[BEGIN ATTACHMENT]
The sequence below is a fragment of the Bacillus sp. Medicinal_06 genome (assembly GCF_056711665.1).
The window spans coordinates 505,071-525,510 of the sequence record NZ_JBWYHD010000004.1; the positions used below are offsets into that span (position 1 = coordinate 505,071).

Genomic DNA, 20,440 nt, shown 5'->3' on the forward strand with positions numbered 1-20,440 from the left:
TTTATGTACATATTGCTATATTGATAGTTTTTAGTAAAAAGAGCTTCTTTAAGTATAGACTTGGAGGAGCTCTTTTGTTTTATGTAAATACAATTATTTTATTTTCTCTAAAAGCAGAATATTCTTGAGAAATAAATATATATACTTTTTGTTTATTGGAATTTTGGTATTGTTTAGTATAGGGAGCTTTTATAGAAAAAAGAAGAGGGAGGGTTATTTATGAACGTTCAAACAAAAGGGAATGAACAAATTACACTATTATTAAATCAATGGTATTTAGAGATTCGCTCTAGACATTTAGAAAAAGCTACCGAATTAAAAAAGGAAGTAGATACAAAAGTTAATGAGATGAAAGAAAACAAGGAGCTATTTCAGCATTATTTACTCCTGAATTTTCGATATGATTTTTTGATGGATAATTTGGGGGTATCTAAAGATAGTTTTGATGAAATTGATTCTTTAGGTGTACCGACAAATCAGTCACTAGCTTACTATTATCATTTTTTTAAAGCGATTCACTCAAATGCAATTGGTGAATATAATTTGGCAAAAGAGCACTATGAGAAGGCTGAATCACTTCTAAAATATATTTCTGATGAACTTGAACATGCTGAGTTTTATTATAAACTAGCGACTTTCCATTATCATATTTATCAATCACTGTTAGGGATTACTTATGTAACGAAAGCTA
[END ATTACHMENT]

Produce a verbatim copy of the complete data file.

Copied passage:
The sequence below is a fragment of the Bacillus sp. Medicinal_06 genome (assembly GCF_056711665.1).
The window spans coordinates 505,071-525,510 of the sequence record NZ_JBWYHD010000004.1; the positions used below are offsets into that span (position 1 = coordinate 505,071).

Genomic DNA, 20,440 nt, shown 5'->3' on the forward strand with positions numbered 1-20,440 from the left:
TTTATGTACATATTGCTATATTGATAGTTTTTAGTAAAAAGAGCTTCTTTAAGTATAGACTTGGAGGAGCTCTTTTGTTTTATGTAAATACAATTATTTTATTTTCTCTAAAAGCAGAATATTCTTGAGAAATAAATATATATACTTTTTGTTTATTGGAATTTTGGTATTGTTTAGTATAGGGAGCTTTTATAGAAAAAAGAAGAGGGAGGGTTATTTATGAACGTTCAAACAAAAGGGAATGAACAAATTACACTATTATTAAATCAATGGTATTTAGAGATTCGCTCTAGACATTTAGAAAAAGCTACCGAATTAAAAAAGGAAGTAGATACAAAAGTTAATGAGATGAAAGAAAACAAGGAGCTATTTCAGCATTATTTACTCCTGAATTTTCGATATGATTTTTTGATGGATAATTTGGGGGTATCTAAAGATAGTTTTGATGAAATTGATTCTTTAGGTGTACCGACAAATCAGTCACTAGCTTACTATTATCATTTTTTTAAAGCGATTCACTCAAATGCAATTGGTGAATATAATTTGGCAAAAGAGCACTATGAGAAGGCTGAATCACTTCTAAAATATATTTCTGATGAACTTGAACATGCTGAGTTTTATTATAAACTAGCGACTTTCCATTATCATATTTATCAATCACTGTTAGGGATTACTTATGTAACGAAAGCTA